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Digital Signal Reconstruction

IP.com Disclosure Number: IPCOM000039709D
Original Publication Date: 1987-Jul-01
Included in the Prior Art Database: 2005-Feb-01
Document File: 2 page(s) / 14K

Publishing Venue

IBM

Related People

Galand, C: AUTHOR [+3]

Abstract

In a voice data packet switching (VDPS) errors may occur during the transmission of a digital signal. As a result, some blocks of samples may get lost. Assume that: it is impossible to retransmit them due to the real-time constraint (for example, with speech signals). ere is a strong probability that the digital signal is a sine wave, most of the time the transmission errors will not exceed 40 ms, and the number of lost samples will be less than 10 (assuming a sampling rate of 4 ms), and due to the jitter on the delay of transmission (queues in communication lines), the received samples are enqueued in a retention buffer so as to be synthesized at a constant 20 ms block period.

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Digital Signal Reconstruction

In a voice data packet switching (VDPS) errors may occur during the transmission of a digital signal. As a result, some blocks of samples may get lost. Assume that: it is impossible to retransmit them due to the

real-time constraint (for example, with speech

signals). ere is a strong probability that the digital signal is a sine

wave,

most of the time the transmission errors will not

exceed 40 ms, and the number of lost samples will be

less than 10 (assuming a sampling rate of 4 ms), and

due to the jitter on the delay of transmission

(queues in communication lines), the received samples

are enqueued in a retention buffer so as to be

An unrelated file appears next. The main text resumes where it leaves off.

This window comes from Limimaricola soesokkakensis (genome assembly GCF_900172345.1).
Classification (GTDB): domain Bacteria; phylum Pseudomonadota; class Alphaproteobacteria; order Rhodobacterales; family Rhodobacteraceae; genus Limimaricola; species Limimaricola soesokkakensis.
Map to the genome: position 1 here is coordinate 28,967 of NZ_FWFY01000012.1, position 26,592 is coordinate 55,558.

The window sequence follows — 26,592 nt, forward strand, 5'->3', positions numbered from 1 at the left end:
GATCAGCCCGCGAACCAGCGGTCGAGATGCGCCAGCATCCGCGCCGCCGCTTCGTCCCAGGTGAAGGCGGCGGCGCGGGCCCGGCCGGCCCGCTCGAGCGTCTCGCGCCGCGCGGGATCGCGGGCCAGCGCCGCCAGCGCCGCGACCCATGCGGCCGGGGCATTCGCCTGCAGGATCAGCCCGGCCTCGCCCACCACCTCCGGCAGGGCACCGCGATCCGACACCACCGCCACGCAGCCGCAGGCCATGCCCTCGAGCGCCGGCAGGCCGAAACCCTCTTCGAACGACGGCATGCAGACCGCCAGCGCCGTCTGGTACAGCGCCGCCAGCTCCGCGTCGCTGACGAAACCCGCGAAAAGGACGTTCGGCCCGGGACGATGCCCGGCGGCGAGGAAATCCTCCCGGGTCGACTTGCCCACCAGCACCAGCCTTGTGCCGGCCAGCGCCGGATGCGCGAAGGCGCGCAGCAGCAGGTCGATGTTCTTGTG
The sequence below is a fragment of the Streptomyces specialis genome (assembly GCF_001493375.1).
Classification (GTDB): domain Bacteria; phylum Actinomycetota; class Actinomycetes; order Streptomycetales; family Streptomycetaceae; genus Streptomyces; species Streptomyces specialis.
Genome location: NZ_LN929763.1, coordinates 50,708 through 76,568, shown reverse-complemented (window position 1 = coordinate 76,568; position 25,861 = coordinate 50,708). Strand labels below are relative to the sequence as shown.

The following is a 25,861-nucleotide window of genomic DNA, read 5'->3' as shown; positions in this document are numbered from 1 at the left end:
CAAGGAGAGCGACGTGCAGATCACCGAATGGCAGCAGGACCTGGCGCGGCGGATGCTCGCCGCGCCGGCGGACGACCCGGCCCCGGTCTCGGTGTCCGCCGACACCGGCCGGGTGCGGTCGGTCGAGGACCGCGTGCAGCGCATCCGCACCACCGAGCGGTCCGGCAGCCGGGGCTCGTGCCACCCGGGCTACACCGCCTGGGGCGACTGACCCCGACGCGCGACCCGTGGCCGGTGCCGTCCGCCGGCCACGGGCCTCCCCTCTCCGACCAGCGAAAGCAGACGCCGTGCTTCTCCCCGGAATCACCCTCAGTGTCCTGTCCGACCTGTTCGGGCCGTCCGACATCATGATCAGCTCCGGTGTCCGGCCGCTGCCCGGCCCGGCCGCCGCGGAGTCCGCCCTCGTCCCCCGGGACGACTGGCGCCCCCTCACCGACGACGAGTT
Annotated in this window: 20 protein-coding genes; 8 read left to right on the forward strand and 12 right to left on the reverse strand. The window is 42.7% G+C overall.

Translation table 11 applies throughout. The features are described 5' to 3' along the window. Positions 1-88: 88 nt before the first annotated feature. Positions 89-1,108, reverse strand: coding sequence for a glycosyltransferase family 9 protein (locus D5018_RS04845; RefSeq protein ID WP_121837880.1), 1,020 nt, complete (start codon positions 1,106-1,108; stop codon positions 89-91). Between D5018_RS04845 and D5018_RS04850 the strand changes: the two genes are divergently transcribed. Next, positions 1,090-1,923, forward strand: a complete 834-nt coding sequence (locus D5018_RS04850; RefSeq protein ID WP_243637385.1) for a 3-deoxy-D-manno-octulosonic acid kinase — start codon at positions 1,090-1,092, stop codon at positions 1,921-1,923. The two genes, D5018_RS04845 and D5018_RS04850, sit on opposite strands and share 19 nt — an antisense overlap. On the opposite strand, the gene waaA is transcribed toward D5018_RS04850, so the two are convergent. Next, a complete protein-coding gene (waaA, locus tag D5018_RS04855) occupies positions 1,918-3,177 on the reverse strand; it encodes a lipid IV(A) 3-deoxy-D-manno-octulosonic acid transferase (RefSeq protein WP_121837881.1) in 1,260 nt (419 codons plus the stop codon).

synthesized at a constant 20 ms block period. Methods are known which take advantage of the native redundancy of the digital signal to approximate the lost packet based on the knowledge of the previously received samples. This method consists of generating the lost samples by using a second-order generator. This is possible because, in the case of voiced sounds, each sub-band signal cannot contain more than one pitch harmonic and, therefore, looks like a quasi-sinusoidal signal. So, the characteristics of this generator,
i.e, the amplitude, phase and frequency, are determined at the receiver for each sub-band and for each correctly received block of samples, and used in case of loss of the next block of samples. In order to determine the period of the digital signal, the signal is scanned to find the zero crossing. Although being very efficient, this method requires storing a large amount of data, namely, 3 blocks, to make an accurate estimation of the period in all cases. We propose hereafter an alternate method for the determination of the frequency of the generator. We assume that the signal (n) is quasi-sinusoidal with pulsation W. Therefore, between three successive samples, we have the following...